Sunitha Venugopal, a director of SecurePalm adds that an organisation must close hundreds of hypothetical doors (entry points) to avoid a cyberattack, where a hacker only needs to find one open door to conduct a cyberattack. “The odds are stacked against all organisations, but the water industry is extremely vulnerable. Typically, this sector operates a lot of legacy based operational technology with well-known vulnerabilities that cyber criminals that easily exploit. People are opposed to updating or changing these systems because they are expensive and they are still working. These legacy systems often have a default configuration where you cannot change the username and password of the switch dashboard. Furthermore, updating operational technology with cybersecurity can be slow going as services must run 24/7.”

Effective implementation factors of a cyber security system

The main purpose of cybersecurity is to protect all organisational assets from both external and internal threats as well as disruptions caused due to natural disasters. The following factors need to be considered when implementing a cybersecurity system.

  • Strategy
This will assist the water industry to reduce risk and promote resilience (quick recovery after an attack).

  • Standards and protocol
To successfully implement cyber security, water institutions need to identify and comply with all mandatory cybersecurity requirements and controls.

  • Culture
A cybersecurity culture needs to be embedded in the overall water industry culture. This is done by generating an awareness and knowledge of imminent threats. Globally, most data breaches in the water industry are a result of a human factor, and employees in the water sector must see cybersecurity policies as rules and not just guidelines.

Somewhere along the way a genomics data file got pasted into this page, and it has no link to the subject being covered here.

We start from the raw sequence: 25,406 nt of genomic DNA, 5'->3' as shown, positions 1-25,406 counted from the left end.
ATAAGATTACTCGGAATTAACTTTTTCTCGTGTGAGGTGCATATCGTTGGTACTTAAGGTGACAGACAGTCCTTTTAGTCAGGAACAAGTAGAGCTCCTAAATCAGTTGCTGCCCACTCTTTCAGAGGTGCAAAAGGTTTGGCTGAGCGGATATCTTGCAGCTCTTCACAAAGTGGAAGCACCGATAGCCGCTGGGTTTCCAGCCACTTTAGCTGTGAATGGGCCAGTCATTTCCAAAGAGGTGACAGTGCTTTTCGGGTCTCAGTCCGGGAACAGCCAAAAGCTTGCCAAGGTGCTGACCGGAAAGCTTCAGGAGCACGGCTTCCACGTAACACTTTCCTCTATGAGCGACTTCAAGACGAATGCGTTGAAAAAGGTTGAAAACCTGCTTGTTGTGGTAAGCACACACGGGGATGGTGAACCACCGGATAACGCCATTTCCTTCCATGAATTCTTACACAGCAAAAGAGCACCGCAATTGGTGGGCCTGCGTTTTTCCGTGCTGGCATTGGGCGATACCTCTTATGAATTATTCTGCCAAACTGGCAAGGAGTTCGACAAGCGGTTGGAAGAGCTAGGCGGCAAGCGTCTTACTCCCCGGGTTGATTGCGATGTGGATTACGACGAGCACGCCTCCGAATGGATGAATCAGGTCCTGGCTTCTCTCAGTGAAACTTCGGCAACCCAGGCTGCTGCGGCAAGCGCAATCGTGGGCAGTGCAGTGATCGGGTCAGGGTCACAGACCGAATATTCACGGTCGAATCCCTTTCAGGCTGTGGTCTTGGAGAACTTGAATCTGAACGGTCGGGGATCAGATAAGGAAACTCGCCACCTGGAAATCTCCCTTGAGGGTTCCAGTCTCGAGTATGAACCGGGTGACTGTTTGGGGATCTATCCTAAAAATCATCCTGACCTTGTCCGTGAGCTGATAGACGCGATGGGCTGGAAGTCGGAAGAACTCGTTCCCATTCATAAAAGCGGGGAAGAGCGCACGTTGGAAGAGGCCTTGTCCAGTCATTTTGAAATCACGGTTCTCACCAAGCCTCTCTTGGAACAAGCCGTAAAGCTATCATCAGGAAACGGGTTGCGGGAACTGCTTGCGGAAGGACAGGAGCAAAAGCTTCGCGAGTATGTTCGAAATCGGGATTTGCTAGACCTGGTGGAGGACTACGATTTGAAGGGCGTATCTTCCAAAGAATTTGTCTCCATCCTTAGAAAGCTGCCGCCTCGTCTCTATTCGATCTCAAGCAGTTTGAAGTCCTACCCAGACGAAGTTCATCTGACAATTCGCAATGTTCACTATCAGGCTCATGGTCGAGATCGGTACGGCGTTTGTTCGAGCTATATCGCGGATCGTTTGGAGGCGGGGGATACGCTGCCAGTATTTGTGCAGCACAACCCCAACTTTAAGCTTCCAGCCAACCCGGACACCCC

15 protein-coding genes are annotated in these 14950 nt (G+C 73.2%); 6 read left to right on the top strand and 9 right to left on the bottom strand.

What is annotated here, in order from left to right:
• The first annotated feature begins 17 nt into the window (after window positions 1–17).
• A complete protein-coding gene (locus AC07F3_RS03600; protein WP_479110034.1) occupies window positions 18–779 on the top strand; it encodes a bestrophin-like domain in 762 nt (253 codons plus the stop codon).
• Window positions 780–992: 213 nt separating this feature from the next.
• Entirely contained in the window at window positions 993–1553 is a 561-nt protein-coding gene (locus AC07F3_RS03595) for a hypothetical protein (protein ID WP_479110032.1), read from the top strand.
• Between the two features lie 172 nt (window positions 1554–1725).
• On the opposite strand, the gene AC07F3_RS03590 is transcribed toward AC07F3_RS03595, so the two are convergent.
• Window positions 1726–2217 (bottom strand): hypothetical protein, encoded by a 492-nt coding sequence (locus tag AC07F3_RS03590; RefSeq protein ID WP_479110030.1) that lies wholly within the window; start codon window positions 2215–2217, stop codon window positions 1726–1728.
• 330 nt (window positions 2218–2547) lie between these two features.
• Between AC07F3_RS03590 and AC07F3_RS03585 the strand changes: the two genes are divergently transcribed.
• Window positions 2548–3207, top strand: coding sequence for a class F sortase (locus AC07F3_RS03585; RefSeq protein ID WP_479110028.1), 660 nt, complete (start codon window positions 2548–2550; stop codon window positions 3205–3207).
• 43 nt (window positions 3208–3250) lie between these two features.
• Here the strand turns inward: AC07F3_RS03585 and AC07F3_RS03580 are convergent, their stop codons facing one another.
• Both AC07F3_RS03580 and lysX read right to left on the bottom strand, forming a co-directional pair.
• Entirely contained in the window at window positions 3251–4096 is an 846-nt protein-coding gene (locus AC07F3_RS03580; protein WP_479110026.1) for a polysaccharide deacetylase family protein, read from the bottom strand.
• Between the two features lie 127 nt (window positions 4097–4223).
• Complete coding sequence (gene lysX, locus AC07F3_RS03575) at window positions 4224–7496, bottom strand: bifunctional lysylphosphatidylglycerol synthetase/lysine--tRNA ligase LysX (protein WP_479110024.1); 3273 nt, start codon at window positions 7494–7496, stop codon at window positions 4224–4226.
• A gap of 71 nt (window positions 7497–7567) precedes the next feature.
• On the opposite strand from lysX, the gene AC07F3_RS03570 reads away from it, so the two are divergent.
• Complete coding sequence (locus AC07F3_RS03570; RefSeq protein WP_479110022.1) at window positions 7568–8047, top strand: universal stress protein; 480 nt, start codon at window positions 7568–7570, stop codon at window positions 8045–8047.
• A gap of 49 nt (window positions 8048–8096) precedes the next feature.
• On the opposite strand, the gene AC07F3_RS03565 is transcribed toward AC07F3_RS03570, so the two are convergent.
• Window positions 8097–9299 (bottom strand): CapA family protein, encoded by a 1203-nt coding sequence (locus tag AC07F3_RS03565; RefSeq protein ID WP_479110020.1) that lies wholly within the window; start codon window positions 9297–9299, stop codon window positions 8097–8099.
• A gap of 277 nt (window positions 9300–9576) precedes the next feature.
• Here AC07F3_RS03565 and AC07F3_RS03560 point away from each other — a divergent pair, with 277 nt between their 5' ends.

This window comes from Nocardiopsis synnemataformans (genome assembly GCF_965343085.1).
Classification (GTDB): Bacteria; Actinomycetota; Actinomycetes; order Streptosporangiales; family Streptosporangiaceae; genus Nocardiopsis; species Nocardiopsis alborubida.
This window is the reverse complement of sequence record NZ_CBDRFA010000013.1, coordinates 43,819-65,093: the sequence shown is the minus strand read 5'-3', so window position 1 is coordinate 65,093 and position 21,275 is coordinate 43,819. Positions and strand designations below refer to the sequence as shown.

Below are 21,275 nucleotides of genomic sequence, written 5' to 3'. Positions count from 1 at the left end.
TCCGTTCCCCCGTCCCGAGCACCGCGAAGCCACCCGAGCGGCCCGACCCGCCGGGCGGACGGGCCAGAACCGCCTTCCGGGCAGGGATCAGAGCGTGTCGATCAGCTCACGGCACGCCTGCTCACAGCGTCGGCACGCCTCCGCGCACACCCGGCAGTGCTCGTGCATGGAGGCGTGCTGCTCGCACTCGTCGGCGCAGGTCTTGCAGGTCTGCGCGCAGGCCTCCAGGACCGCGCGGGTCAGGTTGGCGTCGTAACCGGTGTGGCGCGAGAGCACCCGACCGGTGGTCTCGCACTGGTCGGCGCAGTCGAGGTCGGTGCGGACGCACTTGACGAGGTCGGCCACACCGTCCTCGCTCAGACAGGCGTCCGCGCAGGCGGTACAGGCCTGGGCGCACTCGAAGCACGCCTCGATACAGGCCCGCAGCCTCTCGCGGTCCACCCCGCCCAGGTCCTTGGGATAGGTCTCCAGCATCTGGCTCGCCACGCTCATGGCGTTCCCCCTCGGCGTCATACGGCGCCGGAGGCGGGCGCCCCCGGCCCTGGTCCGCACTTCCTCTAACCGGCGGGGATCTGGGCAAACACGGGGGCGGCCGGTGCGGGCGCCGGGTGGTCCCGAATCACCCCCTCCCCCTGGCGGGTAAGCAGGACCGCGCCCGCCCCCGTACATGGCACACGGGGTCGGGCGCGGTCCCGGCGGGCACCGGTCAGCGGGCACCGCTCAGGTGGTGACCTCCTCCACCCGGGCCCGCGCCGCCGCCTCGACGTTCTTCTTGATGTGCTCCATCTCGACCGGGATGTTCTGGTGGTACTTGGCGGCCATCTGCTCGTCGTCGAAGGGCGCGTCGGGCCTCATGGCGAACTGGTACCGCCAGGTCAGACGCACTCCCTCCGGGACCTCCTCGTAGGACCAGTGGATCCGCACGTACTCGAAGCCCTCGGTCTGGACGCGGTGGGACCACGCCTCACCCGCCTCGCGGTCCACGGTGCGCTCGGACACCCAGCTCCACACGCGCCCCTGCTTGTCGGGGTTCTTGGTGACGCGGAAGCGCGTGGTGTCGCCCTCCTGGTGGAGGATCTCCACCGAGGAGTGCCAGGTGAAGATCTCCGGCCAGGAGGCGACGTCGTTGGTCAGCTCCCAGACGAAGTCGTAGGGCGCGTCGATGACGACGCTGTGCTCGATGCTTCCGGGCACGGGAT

• Program
A cybersecurity program is informed by strategy. Programs will allow multiple, timely and full backups of critical systems and data as well as program maintenance. One needs to practise the restoration of the system from backups. There should also be a business continuity plan in the event of a cyberattack.

  • Insurance
Recovering from a cybersecurity attack could be expensive for an organisation such as the water industry. Cyber insurance is an important risk management tool considering the sensitive nature of the data being generated in the water sector. Cybersecurity insurance will serve as an effective tool in the resilience toolkit, that will enable expert emergency support.

  • Intelligence
Cyber intelligence is the knowledge, skills and experience-based information concerning cyber-attacks and threats. It will help the water sector make faster, informed security decisions and change their behaviour from reactive to proactive when combating the attacks. Cyber intelligence tools allow the sector to leverage on IT, joining other stakeholders (universities, CSIR, WRC) to create an environment for the research and review of challenges and causes – ensuring a more proactive security position.

“Like many other nations, South Africa has an overarching national cybersecurity strategy. National policy suggests that the water sector sets up a computer security incident response team (CSIRT) that shares any cyber security incidents with all water industry bodies as well as at a national level,” adds Professor Marnewick.

  • Worksheet
A cybersecurity worksheet will be used to keep a list of the highest cybersecurity risks, with details on how these will be addressed. The Cybersecurity worksheet normally contain three sections:

  • Cybersecurity actions
    • Description notes
    • Date of completion
From the documentation process, institutions can draw valuable lessons to improve future cybersecurity management and share this information with each other.